I was born in central Italy, in a beautiful green valley. In the summer, the fields were irrigated from the river Melfa, whose pure waters rushed out from underneath a huge rock in the nearby Apennine Mountains. The lands were very fertile, and my father grew not only wheat and corn, but all sorts of green vegetables for our family’s consumption. My father also attentively cultivated pumpkins and squash, which he fed to our cows.
When we immigrated to Canada, my father continued gardening, only for the family, of course – we had no cattle to feed. He was glad for the large backyard we had and the generous supply of city water. He would be in his garden every day after work, hose in hand, proudly moving through his thriving plants.
After a couple of years in Canada, I became aware of the Halloween custom of carving Jack-o-Lanterns, so I asked my father if he could grow pumpkins the following year. His immediate stern reply was, “And when are we getting the cows?”
I had just turned thirteen, and trying to explain Canadian customs to my father was always exhausting. He was forty years old, and he believed that at home we should keep our customs and traditions and not go changing things, unless we could prove that another way of life would make us better human beings – or perhaps richer. Since I was not a rebel, I dropped the subject, giving up the idea of ever carving a pumpkin like my school friends did. I never even asked my father if I could go out trick or treating.
But when I got married, things were different. We lived on a hobby farm and my husband, Ed, cultivated a huge garden and grew a variety of vegetables, including squash.
One year, I decided to hold Thanksgiving at our house. By now, my father had become somewhat used to the younger generation celebrating this North American holiday. After an antipasto of Italian cheeses, prosciutto, and fresh figs, I served a pureed squash soup. My father looked at the bowl, stared at it with disgust, and didn’t pick up his spoon. My mother, thinking I had not been respectful toward my father, gave me a mean look… Ed, on the other hand, smacked his lips and stated in a joking manner, “I always eat everything your daughter cooks.” My father lost no time in firmly replying, “You married her, not me.” And he continued to sit there, mute, until I brought out the next course. Thank God, it was leg of lamb, instead of the traditional Canadian turkey. That saved the day.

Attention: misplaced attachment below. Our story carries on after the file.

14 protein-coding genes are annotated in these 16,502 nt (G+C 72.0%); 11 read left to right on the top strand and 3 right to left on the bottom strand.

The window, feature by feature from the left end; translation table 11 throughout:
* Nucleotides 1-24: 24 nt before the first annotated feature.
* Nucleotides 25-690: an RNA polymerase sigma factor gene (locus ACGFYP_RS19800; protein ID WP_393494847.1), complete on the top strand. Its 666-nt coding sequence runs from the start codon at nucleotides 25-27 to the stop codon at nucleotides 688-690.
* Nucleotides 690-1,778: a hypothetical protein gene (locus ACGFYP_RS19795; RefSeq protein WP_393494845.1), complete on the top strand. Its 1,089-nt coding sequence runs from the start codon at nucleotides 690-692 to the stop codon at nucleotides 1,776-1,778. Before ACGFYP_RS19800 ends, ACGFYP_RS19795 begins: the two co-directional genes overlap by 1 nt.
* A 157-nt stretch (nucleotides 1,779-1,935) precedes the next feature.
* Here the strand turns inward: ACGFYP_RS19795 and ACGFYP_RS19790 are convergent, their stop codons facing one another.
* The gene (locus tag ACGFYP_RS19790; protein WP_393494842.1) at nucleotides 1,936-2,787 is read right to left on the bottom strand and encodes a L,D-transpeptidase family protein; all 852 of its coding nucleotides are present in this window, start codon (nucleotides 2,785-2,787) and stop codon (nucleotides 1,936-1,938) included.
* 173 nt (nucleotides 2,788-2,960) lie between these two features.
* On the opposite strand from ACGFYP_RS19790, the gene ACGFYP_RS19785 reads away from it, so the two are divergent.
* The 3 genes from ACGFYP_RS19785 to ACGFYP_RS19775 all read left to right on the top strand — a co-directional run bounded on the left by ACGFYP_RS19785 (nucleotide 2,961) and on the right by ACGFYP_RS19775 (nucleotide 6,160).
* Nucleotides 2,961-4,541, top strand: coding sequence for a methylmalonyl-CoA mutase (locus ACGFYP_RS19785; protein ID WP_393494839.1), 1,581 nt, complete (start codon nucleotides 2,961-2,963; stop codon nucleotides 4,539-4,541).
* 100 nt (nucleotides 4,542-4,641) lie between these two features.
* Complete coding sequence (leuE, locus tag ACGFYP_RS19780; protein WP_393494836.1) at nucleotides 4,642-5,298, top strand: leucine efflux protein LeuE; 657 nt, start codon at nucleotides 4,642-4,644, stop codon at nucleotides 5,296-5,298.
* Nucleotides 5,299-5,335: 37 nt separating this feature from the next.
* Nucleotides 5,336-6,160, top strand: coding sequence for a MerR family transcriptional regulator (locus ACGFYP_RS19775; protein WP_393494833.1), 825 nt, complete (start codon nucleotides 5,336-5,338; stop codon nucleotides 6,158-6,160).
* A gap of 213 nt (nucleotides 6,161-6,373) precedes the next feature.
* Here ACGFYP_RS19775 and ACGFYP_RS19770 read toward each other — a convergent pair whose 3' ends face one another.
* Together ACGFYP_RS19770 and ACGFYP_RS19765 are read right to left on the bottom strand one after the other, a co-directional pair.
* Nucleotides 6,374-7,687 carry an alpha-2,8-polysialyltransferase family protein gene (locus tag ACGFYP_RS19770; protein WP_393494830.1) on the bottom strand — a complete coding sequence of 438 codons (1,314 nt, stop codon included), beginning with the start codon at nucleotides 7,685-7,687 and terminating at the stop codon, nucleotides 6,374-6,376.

As I got older, I became almost as stubborn as my father. I was going to get that man to eat squash if it killed me – Ed and I loved it.
Years later, my parents came to visit us on the day my husband had just picked his prized nine-pound squash. As we were all admiring its size, I said, “Dad, I know squash doesn’t excite you… but this beauty is full of nutrition. Do you want to see?” I proceeded to show him a Vitamin chart listing 19 vitamins – only four with zero value. “And think, Dad, how the doctor told you that you need more fibre in your diet… and then also, squash is really low in fat and high in protein. It would be really good for your heart. Not to mention it would help you lose all those extra pounds you’ve been carrying around for too many years.”
Mom really liked that, especially the losing weight part. “Yeah, listen to your daughter, Luigi. She knows about these things. And just think… if you lose weight and get your constipation under control, and a few of the other problems you have, we could make that one last trip to Italy you promised me.”
“I don’t care. You can go after I die – you won’t be some poor widow. I know what all this is leading to.”
“What are you talking about,” Mom blurted out.
“Yeah, I’ll tell you. It’s going to be that you and your daughter will force me to eat spaghetti squash, like your son-in-law does. Do you want me to throw up? But I won’t throw up, because I will never eat it. For me, there will always be only one kind of spaghetti. So don’t you go getting any ideas.”
“Oh my gosh, no Dad,” I intercepted sweetly. “Nobody said anything about spaghetti squash. Squash is cooked in many ways, even Italian style. Everybody eats it in Italy now anyway. Didn’t you know? And Mom can make it for you in nice chunky pieces. She will roast it golden like she does her Sunday potatoes. I know how much you love her potatoes, and the squash is even better. I promise you will love it when Mom cooks it. Authentic Italian food – Dad, think of the health benefits.”
“Your father doesn’t know how to think,” Mom said.
“Woman, be quiet,” Dad said, glaring at her. “Do you think you’re the best cook in the world? I could cook it better than you if I had to… So, what is wrong with fresh juicy garlic… which you never use enough of? And some hot pepper too… ”
“Dad,” I laughed, “you’re a genius.”
Mom turned her eyes to the ceiling, as if to say “a genius my ass,” but she looked happy. And, pleased with myself, I began to think that maybe there would be one last trip to Italy for Mom after all. She deserved it for all the years she’s had to live with the stubborn old coot.
When my parents were about to leave, Ed cut the neck off his beautiful squash and gave it to my Mom. In our family, we always believed in sharing our bounty.
Delia De Santis is the author of the collection Fast Forward and Other Stories(2008). Her writing has been anthologized internationally. She is co-editor of six anthologies.